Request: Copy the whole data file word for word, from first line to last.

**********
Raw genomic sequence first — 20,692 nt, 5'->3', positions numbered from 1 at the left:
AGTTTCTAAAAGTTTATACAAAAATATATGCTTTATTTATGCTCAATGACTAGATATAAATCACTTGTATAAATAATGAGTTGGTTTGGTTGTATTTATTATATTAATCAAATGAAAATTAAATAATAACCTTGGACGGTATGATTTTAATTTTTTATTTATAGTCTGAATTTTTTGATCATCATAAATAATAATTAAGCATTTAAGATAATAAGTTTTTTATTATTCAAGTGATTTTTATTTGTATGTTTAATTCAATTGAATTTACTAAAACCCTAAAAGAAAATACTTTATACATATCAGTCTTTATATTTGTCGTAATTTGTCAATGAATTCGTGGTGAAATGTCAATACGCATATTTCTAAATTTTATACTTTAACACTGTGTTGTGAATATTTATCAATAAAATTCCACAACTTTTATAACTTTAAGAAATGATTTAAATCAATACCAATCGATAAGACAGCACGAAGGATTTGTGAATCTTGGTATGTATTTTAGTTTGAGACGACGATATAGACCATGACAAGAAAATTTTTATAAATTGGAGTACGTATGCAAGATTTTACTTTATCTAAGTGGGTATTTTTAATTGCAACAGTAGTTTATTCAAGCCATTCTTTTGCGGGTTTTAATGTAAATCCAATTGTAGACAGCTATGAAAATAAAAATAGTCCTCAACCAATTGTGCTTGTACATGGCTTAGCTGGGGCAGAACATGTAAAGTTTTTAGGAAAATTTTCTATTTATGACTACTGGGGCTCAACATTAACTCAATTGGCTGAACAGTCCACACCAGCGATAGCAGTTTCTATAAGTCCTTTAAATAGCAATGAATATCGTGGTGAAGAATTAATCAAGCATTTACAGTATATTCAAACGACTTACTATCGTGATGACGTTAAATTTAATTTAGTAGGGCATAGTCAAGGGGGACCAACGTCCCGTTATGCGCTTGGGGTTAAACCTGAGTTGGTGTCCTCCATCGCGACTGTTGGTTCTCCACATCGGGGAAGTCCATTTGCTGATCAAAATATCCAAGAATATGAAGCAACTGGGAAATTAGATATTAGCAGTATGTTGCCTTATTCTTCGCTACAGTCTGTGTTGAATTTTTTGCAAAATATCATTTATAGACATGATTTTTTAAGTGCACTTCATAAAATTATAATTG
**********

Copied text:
Raw genomic sequence first — 20,692 nt, 5'->3', positions numbered from 1 at the left:
AGTTTCTAAAAGTTTATACAAAAATATATGCTTTATTTATGCTCAATGACTAGATATAAATCACTTGTATAAATAATGAGTTGGTTTGGTTGTATTTATTATATTAATCAAATGAAAATTAAATAATAACCTTGGACGGTATGATTTTAATTTTTTATTTATAGTCTGAATTTTTTGATCATCATAAATAATAATTAAGCATTTAAGATAATAAGTTTTTTATTATTCAAGTGATTTTTATTTGTATGTTTAATTCAATTGAATTTACTAAAACCCTAAAAGAAAATACTTTATACATATCAGTCTTTATATTTGTCGTAATTTGTCAATGAATTCGTGGTGAAATGTCAATACGCATATTTCTAAATTTTATACTTTAACACTGTGTTGTGAATATTTATCAATAAAATTCCACAACTTTTATAACTTTAAGAAATGATTTAAATCAATACCAATCGATAAGACAGCACGAAGGATTTGTGAATCTTGGTATGTATTTTAGTTTGAGACGACGATATAGACCATGACAAGAAAATTTTTATAAATTGGAGTACGTATGCAAGATTTTACTTTATCTAAGTGGGTATTTTTAATTGCAACAGTAGTTTATTCAAGCCATTCTTTTGCGGGTTTTAATGTAAATCCAATTGTAGACAGCTATGAAAATAAAAATAGTCCTCAACCAATTGTGCTTGTACATGGCTTAGCTGGGGCAGAACATGTAAAGTTTTTAGGAAAATTTTCTATTTATGACTACTGGGGCTCAACATTAACTCAATTGGCTGAACAGTCCACACCAGCGATAGCAGTTTCTATAAGTCCTTTAAATAGCAATGAATATCGTGGTGAAGAATTAATCAAGCATTTACAGTATATTCAAACGACTTACTATCGTGATGACGTTAAATTTAATTTAGTAGGGCATAGTCAAGGGGGACCAACGTCCCGTTATGCGCTTGGGGTTAAACCTGAGTTGGTGTCCTCCATCGCGACTGTTGGTTCTCCACATCGGGGAAGTCCATTTGCTGATCAAAATATCCAAGAATATGAAGCAACTGGGAAATTAGATATTAGCAGTATGTTGCCTTATTCTTCGCTACAGTCTGTGTTGAATTTTTTGCAAAATATCATTTATAGACATGATTTTTTAAGTGCACTTCATAAAATTATAATTG